To be clear, if someone on drugs gets into a car accident, or they steal from you to feed their habit, then they have violated your rights and deserve punishment, exactly like the person who was not on drugs who committed the same acts should be punished. It is the actions that infringe on rights we need to identify and punish.

These laws fuel the police state we see today. According to the US Department of Justice statistics from 2015, possession of drugs represents 51.9% of the people locked up in federal jails. According to the Prison Policy Initiative, over 20% of the more than 2 million people locked up in jails across the nation are there for drug offenses.

Why is this relevant? Many prisons today are privately run and make money on occupancy. Just like a hotel or motel, the more people they have in them, the more money they make. Lobbying efforts to make more laws to jail more people is a driving force and is counter to a free society. Add to that the unconstitutional asset forfeiture laws we have which allow police to profit from your arrest, and it becomes clearer why there is a conflict of interest.

James Madison said, “It will be of little avail that the laws are made by man of their own choice if the laws be so voluminous that they cannot be read, or so incoherent that they cannot be understood.” Allowing our lawmakers to create laws that have no basis in our common law makes it almost impossible for a person not to be a criminal.

In a Wall Street Journal story I read recently, it reported on a book which stated the average American commits three felonies a day. In his book “3 Felonies a Day,” Harvey Silvergate says that this is true. He may be a little over the top in his analysis, but it does spotlight a truth of our society. Most people, if not the entirety of the population, have no idea what the extent of the law is. Our lives are not a movie and “Minority Report” should not be a motive for new laws.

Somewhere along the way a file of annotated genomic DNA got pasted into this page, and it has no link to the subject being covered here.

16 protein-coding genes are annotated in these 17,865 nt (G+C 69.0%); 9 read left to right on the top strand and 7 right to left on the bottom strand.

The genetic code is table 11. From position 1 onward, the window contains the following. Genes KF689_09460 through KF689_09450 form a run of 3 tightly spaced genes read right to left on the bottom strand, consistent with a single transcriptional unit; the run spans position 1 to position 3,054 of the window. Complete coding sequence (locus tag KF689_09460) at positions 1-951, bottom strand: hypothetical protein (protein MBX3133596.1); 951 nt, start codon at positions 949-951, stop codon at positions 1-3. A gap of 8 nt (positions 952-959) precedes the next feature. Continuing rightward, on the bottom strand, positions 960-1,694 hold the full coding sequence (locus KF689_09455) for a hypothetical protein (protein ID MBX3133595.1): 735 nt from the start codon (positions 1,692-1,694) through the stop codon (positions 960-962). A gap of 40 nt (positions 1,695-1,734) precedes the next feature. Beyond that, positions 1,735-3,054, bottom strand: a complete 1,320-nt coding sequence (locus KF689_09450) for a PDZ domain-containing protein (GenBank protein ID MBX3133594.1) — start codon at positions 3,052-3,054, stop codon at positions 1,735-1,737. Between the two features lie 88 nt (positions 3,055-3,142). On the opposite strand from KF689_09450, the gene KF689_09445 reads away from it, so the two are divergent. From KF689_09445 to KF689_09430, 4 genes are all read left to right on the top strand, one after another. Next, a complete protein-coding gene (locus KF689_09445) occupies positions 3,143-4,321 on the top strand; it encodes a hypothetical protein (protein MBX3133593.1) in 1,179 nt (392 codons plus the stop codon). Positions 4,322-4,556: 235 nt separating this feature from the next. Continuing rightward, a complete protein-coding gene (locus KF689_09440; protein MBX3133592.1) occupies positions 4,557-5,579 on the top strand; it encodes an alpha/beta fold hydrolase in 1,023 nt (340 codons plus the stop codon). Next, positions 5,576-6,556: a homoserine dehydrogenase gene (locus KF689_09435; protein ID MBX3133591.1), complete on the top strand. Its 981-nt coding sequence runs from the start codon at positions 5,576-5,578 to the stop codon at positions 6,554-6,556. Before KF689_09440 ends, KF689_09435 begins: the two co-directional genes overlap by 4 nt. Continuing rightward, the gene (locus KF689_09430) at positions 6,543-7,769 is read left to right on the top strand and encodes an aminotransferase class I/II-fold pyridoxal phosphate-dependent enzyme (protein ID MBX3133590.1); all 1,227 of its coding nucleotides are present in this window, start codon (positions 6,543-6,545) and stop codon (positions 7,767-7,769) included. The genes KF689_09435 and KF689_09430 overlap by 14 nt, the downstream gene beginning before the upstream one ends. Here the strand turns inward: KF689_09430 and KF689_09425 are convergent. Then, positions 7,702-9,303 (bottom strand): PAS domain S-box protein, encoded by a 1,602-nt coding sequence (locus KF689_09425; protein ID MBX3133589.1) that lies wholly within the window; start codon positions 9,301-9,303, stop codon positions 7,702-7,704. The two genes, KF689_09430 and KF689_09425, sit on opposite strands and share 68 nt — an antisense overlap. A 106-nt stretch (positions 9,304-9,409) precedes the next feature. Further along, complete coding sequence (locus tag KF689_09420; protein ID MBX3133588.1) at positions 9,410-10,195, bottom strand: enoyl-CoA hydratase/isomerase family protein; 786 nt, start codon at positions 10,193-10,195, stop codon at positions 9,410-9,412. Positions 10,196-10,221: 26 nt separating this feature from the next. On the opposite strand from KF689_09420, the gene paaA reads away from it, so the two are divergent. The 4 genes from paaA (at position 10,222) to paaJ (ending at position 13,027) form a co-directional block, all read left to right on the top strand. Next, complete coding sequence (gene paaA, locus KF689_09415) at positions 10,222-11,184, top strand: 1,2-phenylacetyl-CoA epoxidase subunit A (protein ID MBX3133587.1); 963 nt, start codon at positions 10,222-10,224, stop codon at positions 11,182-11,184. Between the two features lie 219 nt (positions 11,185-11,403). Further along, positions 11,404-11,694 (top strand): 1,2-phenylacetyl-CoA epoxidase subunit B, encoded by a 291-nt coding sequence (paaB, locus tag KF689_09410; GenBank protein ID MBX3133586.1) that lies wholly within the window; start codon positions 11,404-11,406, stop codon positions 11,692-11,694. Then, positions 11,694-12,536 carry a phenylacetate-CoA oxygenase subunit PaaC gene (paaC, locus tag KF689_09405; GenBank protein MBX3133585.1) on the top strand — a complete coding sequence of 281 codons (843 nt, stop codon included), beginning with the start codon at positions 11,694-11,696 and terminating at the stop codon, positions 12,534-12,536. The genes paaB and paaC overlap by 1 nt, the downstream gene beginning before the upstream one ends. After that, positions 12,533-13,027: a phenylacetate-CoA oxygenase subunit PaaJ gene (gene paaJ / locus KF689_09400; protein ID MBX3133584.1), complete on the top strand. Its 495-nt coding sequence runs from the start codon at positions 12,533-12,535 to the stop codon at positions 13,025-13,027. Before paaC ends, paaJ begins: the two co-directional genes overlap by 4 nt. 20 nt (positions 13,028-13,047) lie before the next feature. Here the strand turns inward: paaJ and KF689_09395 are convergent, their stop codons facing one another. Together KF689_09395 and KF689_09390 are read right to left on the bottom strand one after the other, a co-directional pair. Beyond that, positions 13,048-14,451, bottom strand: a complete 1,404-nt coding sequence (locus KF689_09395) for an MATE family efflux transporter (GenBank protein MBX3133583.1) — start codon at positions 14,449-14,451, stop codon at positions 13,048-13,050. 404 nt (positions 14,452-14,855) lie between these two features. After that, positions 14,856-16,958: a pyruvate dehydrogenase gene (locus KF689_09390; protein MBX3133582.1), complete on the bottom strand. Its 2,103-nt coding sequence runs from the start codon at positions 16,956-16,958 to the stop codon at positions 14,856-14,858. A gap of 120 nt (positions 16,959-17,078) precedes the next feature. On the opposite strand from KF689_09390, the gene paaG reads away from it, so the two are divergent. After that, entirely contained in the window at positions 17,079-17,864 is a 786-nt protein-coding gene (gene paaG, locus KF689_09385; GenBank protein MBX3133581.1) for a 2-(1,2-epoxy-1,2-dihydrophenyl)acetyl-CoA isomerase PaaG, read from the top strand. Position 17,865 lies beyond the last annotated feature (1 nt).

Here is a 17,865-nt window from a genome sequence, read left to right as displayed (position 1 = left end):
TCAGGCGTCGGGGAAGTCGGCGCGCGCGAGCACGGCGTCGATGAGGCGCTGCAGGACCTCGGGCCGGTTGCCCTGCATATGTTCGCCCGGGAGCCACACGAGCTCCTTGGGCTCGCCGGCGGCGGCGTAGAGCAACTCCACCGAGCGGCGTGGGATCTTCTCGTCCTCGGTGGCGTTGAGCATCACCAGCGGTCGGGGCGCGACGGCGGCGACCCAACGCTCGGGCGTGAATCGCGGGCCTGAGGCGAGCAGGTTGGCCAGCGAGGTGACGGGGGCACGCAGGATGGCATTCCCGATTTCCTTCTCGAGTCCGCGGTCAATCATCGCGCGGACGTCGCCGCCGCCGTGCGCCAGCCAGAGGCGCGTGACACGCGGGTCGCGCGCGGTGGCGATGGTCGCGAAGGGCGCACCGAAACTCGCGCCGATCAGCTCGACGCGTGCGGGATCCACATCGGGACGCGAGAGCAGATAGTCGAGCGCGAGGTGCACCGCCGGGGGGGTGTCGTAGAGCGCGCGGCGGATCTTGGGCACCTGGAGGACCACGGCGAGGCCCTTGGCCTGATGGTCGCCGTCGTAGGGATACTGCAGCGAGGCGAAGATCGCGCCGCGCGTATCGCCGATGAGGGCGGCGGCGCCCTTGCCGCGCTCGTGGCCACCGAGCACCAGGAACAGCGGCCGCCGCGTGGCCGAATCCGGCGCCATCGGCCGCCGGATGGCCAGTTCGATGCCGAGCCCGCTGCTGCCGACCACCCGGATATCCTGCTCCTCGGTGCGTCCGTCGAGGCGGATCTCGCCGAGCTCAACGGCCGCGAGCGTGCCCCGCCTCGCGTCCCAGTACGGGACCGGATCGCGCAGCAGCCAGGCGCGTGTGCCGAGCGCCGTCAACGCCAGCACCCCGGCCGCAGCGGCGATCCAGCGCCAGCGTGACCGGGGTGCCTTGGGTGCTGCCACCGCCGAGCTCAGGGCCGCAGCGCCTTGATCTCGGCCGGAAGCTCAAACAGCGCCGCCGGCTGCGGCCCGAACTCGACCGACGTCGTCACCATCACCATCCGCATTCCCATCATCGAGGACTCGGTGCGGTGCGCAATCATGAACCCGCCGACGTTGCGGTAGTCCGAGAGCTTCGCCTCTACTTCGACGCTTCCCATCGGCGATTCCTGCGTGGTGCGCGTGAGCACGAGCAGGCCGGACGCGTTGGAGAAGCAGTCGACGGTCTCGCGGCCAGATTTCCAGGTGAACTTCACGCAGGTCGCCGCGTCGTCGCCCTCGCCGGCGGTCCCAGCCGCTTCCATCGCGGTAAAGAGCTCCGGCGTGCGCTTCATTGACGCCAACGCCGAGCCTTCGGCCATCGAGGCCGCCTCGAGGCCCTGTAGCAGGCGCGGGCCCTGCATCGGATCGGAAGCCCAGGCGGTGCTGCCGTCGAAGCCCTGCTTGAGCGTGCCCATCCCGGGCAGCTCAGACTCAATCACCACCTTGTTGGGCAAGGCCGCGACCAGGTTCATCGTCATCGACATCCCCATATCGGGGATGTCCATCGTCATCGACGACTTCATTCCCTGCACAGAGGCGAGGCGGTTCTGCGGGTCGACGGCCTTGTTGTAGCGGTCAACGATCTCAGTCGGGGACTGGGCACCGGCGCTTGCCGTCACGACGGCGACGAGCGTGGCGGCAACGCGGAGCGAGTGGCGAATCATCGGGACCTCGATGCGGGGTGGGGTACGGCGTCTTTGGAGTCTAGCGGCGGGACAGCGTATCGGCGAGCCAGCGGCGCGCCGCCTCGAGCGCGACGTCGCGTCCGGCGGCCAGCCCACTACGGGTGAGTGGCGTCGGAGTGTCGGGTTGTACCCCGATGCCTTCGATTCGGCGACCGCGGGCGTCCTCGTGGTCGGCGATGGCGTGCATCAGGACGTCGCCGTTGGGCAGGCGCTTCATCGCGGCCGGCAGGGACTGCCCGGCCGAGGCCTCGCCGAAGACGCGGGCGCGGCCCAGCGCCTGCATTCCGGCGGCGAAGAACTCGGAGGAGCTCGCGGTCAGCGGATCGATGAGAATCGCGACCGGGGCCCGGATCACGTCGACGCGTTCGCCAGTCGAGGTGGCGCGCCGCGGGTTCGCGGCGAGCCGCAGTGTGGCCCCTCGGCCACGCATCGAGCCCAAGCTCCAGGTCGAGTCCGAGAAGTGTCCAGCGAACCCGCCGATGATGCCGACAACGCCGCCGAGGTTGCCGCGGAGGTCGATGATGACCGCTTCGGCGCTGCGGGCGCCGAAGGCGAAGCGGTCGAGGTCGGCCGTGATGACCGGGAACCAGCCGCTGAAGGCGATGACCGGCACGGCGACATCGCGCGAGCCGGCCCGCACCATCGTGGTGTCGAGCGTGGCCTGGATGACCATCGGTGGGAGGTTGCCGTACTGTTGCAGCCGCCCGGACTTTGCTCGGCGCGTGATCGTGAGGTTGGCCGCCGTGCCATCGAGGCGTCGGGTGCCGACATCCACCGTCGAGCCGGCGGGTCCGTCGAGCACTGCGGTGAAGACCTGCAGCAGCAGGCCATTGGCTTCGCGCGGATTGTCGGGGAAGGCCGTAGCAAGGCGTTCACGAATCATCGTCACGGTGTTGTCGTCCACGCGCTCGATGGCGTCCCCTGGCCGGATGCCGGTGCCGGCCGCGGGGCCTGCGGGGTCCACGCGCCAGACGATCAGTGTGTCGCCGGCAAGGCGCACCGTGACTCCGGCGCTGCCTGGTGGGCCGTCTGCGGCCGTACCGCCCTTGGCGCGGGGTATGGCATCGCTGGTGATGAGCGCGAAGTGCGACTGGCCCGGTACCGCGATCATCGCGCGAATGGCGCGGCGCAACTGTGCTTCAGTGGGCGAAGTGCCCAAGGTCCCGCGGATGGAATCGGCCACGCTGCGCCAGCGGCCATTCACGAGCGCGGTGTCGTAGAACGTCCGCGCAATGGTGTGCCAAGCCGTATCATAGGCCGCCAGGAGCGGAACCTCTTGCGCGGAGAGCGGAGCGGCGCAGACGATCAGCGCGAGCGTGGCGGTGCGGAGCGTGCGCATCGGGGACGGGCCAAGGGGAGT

Injustice has entered our legal system, and it must be stamped out. If no one’s rights were violated, then a crime was not committed. To think otherwise is allowing others to enforce their will upon you. The American public must wake up and fight for the principles of liberty and self-ownership. These are the foundation upon which our nation was built. To allow these principles to be violated allows the gross injustice more Americans are experiencing every day. “No Victim, No Crime” is the right way to live. It is equal in its enforcement, eliminates opinions from becoming law, and is indeed the most moral way to construct laws.

I write mostly about the Constitution and the founding principles of this country. I was told and agree with that some basic truths which support the ideas of our founding are missing from our lexicon and need to be talked about. If you are interested in the Constitution and the Ideals it espouses, Join me at Constitutional Cappuccino where I expose people to the truths we the people used to know and which made us the freest and most prosperous nation ever to grace the face of this Earth. Also you can take this link to see the first chapter of my book “Patriot Ammo: The Words behind Our Flag”.